By Don Klees
Where 1959 had “the day the music died,” 2016 is shaping up as the year the music died. Since David Bowie’s death early in January, fans and friends have eulogized Glenn Frey, George Martin, Merle Haggard and Prince to name just a very few. Last week Leonard Cohen became part of that list.
Reaction to his passing has been less widespread but no less passionate than those more famous artists, very much reflecting the kind of artist he was. It’s not just his standing as more of a cult figure for much of his career but rather the extent to which so much of his best known work seemed intertwined with other artists. As with many acclaimed songwriters, he’s known as much (if not more) for other singers’ renditions of his songs as for his own.
Depending on your generation, that might mean either Judy Collins’ recording of “Suzanne” or the late Jeff Buckley’s “Hallelujah.” The latter song’s emergence as the center of gravity for Cohen’s work since the 1990s is particularly ironic considering that his record label initially refused to release Various Positions, the 1984 album it first appeared on in America. In the intervening three decades, the song has sold over five-million copies across more than 200 different recordings. In much the same way the character of George Smiley stopped belonging to John le Carré after Alec Guinness started playing him on film, “Hallelujah” ceased to be just Leonard Cohen’s song. It became universal even as its writer remained resolutely in the background, alternately embracing and ambivalent about the song’s ubiquity.
That dichotomy was emblematic of Leonard Cohen. Unless you were already a devoted fan, an appearance on your radar was as likely as not to be something off the beaten path. For many, it’s hearing his songs in movies, another area where his work seemed both remarkably distinctive but also not fully his own.
The most enduring example remains Robert Altman’s movie McCabe & Mrs. Miller, where a trio of Cohen’s early songs feel woven into the fabric of the film in a way popular songs seldom achieve in the medium. Music has often set the tone in Altman’s work, and “The Stranger Song” is more indelible to McCabe & Mrs. Miller than even the Oscar-winning “I’m Easy” is to Nashville. Likewise, Altman’s protege Alan Rudolph used Cohen’s “Ain’t No Cure for Love” in his 1990 film Love at Large. By this point, the singer’s voice had taken on the world-weary tone most associated with him, which helped make the song a perfect fit for Rudolph’s equally world-weary rumination on matters of the heart.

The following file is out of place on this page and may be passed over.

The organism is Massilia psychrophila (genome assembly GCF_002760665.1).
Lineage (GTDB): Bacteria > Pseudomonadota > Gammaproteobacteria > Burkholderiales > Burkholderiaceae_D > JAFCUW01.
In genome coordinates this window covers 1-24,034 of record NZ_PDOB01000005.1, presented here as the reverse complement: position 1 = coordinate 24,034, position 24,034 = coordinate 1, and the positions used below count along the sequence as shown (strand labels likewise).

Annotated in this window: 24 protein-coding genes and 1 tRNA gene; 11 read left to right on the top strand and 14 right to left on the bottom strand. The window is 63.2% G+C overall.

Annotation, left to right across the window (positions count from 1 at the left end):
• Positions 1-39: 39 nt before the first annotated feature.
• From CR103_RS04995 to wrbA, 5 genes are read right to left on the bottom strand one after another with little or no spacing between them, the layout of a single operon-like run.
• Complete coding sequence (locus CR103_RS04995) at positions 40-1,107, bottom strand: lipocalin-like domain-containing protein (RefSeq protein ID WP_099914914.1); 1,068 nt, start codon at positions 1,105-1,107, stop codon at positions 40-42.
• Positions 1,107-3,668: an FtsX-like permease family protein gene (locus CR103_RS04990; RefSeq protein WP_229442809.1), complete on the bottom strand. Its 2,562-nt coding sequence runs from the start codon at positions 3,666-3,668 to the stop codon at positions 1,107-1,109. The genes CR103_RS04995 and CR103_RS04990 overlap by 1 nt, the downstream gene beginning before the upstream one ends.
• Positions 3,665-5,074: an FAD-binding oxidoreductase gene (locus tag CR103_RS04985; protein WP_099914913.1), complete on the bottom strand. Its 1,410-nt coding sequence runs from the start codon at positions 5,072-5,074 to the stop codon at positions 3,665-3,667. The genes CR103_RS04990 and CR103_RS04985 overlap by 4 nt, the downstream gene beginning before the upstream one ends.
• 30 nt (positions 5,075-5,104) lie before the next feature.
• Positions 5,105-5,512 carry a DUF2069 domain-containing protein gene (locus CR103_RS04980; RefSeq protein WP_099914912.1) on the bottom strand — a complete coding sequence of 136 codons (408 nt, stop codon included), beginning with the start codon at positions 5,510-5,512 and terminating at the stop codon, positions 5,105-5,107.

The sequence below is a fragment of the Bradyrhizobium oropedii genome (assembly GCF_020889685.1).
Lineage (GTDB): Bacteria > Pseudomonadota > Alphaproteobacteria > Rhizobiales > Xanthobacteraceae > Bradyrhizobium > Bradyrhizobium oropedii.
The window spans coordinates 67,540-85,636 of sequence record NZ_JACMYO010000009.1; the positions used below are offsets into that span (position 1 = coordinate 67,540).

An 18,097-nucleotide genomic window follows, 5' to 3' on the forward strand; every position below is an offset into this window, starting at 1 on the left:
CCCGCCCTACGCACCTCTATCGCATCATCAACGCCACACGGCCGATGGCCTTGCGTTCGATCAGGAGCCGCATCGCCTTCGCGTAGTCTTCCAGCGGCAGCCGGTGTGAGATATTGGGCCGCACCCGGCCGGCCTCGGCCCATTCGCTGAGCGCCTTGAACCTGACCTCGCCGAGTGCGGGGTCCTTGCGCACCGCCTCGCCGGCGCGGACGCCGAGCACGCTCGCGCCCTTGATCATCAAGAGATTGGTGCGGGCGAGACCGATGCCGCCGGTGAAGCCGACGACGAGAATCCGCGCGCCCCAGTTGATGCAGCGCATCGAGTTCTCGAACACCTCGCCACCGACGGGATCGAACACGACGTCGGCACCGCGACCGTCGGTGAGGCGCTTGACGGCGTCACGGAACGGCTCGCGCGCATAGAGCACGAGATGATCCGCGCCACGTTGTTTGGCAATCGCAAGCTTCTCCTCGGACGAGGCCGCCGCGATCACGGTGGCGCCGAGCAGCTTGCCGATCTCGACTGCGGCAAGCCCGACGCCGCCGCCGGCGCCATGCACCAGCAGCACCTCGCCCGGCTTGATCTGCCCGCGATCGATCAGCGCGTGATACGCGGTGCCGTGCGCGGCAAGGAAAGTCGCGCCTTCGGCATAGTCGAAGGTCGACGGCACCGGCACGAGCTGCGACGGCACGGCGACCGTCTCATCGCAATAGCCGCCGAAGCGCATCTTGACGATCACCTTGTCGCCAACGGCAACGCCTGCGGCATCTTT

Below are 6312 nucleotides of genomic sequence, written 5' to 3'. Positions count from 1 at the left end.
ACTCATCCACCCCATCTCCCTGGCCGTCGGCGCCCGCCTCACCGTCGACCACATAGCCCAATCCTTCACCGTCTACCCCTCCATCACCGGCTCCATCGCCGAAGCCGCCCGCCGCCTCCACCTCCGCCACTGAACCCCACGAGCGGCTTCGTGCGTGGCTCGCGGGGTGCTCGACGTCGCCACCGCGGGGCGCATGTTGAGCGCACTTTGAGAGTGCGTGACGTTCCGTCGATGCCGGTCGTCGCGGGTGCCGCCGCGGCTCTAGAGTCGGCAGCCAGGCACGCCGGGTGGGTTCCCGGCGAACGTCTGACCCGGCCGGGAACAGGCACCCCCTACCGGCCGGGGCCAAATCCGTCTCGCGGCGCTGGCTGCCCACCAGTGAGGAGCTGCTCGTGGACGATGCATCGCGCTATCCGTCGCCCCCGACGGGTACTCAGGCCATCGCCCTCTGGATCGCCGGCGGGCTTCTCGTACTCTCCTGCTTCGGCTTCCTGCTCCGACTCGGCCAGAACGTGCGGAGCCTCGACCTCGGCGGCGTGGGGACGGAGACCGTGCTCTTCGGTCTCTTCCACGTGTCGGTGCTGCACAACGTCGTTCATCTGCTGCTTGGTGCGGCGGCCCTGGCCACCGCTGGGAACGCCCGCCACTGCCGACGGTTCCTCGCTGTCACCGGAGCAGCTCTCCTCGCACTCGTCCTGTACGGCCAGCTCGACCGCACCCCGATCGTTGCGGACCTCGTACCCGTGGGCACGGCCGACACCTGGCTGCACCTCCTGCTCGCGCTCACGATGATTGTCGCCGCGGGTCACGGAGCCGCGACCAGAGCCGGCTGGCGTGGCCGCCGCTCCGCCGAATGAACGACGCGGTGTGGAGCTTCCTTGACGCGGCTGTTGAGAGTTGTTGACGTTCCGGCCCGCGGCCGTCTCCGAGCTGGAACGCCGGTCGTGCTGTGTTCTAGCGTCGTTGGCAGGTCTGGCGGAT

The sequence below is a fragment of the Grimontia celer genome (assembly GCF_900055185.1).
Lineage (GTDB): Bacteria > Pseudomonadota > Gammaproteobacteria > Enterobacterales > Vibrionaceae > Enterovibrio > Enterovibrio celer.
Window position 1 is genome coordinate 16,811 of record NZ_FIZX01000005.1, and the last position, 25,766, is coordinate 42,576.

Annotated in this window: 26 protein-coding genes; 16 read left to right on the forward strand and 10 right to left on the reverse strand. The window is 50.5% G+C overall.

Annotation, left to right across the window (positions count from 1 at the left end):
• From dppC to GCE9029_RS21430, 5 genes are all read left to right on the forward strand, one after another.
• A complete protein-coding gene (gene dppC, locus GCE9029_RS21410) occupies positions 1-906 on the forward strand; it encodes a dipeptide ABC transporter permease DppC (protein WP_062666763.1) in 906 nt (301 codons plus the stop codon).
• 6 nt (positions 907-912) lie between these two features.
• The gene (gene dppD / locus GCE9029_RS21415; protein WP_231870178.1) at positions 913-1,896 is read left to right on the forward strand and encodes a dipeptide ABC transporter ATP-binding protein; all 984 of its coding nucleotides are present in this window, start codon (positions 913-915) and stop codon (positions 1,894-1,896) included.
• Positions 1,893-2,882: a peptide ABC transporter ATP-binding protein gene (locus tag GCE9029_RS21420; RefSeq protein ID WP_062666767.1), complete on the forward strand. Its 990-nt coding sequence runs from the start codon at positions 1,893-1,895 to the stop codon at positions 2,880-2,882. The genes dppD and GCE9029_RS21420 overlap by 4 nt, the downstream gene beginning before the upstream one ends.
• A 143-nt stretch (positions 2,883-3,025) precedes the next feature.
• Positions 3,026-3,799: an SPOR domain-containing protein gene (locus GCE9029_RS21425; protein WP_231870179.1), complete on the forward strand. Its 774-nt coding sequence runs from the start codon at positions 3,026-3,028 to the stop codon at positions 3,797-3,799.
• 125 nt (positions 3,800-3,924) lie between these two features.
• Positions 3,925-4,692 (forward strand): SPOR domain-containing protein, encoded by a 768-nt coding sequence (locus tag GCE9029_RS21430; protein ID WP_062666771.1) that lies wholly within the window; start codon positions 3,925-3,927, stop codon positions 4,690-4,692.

In recent years, Cohen continued to be prolific, not just as a recording artist and performer, but also as a poet and novelist. Still, he remained that half-step removed from the mainstream, even as events like k.d. lang’s performance of “Hallelujah” at the 2010 Winter Olympics put his work on the biggest of stages. As with David Bowie, he was clearly working to the end having released his 14th album, the well-received You Want It Darker, less than a month before his death. If the joy of an enigma is the prospect for further discovery, Cohen and his body of work will be a source of joy for discerning listeners for many years to come.
PS. For more on the music giants we’ve lost this year, check out our posts David Bowie: Sometimes Three Years Are Better Than Five, “Perfection is Not an Accident,” 10 Hours that Changed EVERYTHING, and The Book He Won’t Finish.